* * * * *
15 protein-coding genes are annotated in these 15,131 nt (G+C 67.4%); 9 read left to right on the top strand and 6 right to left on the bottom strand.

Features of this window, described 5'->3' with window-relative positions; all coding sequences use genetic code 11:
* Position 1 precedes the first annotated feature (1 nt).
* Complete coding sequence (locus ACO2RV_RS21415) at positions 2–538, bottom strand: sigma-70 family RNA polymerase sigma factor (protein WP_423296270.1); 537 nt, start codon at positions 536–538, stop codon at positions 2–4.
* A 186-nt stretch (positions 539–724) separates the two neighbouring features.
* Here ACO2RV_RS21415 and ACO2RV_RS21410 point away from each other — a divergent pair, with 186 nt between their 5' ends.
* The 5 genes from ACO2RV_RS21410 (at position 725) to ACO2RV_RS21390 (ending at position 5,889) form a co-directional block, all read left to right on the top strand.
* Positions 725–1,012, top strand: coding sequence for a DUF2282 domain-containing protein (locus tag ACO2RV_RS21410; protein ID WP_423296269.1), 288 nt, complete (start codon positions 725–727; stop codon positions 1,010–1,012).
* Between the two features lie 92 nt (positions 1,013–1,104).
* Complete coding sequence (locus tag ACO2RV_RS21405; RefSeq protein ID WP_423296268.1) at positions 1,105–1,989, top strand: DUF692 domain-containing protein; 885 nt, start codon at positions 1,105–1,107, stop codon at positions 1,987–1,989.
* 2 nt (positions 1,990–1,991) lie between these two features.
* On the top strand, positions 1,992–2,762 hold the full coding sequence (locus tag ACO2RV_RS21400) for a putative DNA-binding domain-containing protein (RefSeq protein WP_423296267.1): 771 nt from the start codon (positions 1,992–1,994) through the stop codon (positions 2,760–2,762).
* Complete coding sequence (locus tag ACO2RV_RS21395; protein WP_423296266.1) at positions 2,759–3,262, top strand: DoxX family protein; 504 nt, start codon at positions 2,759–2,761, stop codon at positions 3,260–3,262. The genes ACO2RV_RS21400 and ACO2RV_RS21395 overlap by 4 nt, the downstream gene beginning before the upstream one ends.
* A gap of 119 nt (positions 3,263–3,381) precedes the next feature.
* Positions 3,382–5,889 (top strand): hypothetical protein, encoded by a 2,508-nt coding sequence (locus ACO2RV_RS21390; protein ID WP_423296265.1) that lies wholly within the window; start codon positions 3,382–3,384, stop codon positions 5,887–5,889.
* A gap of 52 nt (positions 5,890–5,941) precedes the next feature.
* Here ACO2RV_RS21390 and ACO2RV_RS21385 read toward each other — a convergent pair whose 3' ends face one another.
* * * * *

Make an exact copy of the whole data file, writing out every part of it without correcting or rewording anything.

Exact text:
15 protein-coding genes are annotated in these 15,131 nt (G+C 67.4%); 9 read left to right on the top strand and 6 right to left on the bottom strand.

Features of this window, described 5'->3' with window-relative positions; all coding sequences use genetic code 11:
* Position 1 precedes the first annotated feature (1 nt).
* Complete coding sequence (locus ACO2RV_RS21415) at positions 2–538, bottom strand: sigma-70 family RNA polymerase sigma factor (protein WP_423296270.1); 537 nt, start codon at positions 536–538, stop codon at positions 2–4.
* A 186-nt stretch (positions 539–724) separates the two neighbouring features.
* Here ACO2RV_RS21415 and ACO2RV_RS21410 point away from each other — a divergent pair, with 186 nt between their 5' ends.
* The 5 genes from ACO2RV_RS21410 (at position 725) to ACO2RV_RS21390 (ending at position 5,889) form a co-directional block, all read left to right on the top strand.
* Positions 725–1,012, top strand: coding sequence for a DUF2282 domain-containing protein (locus tag ACO2RV_RS21410; protein ID WP_423296269.1), 288 nt, complete (start codon positions 725–727; stop codon positions 1,010–1,012).
* Between the two features lie 92 nt (positions 1,013–1,104).
* Complete coding sequence (locus tag ACO2RV_RS21405; RefSeq protein ID WP_423296268.1) at positions 1,105–1,989, top strand: DUF692 domain-containing protein; 885 nt, start codon at positions 1,105–1,107, stop codon at positions 1,987–1,989.
* 2 nt (positions 1,990–1,991) lie between these two features.
* On the top strand, positions 1,992–2,762 hold the full coding sequence (locus tag ACO2RV_RS21400) for a putative DNA-binding domain-containing protein (RefSeq protein WP_423296267.1): 771 nt from the start codon (positions 1,992–1,994) through the stop codon (positions 2,760–2,762).
* Complete coding sequence (locus tag ACO2RV_RS21395; protein WP_423296266.1) at positions 2,759–3,262, top strand: DoxX family protein; 504 nt, start codon at positions 2,759–2,761, stop codon at positions 3,260–3,262. The genes ACO2RV_RS21400 and ACO2RV_RS21395 overlap by 4 nt, the downstream gene beginning before the upstream one ends.
* A gap of 119 nt (positions 3,263–3,381) precedes the next feature.
* Positions 3,382–5,889 (top strand): hypothetical protein, encoded by a 2,508-nt coding sequence (locus ACO2RV_RS21390; protein ID WP_423296265.1) that lies wholly within the window; start codon positions 3,382–3,384, stop codon positions 5,887–5,889.
* A gap of 52 nt (positions 5,890–5,941) precedes the next feature.
* Here ACO2RV_RS21390 and ACO2RV_RS21385 read toward each other — a convergent pair whose 3' ends face one another.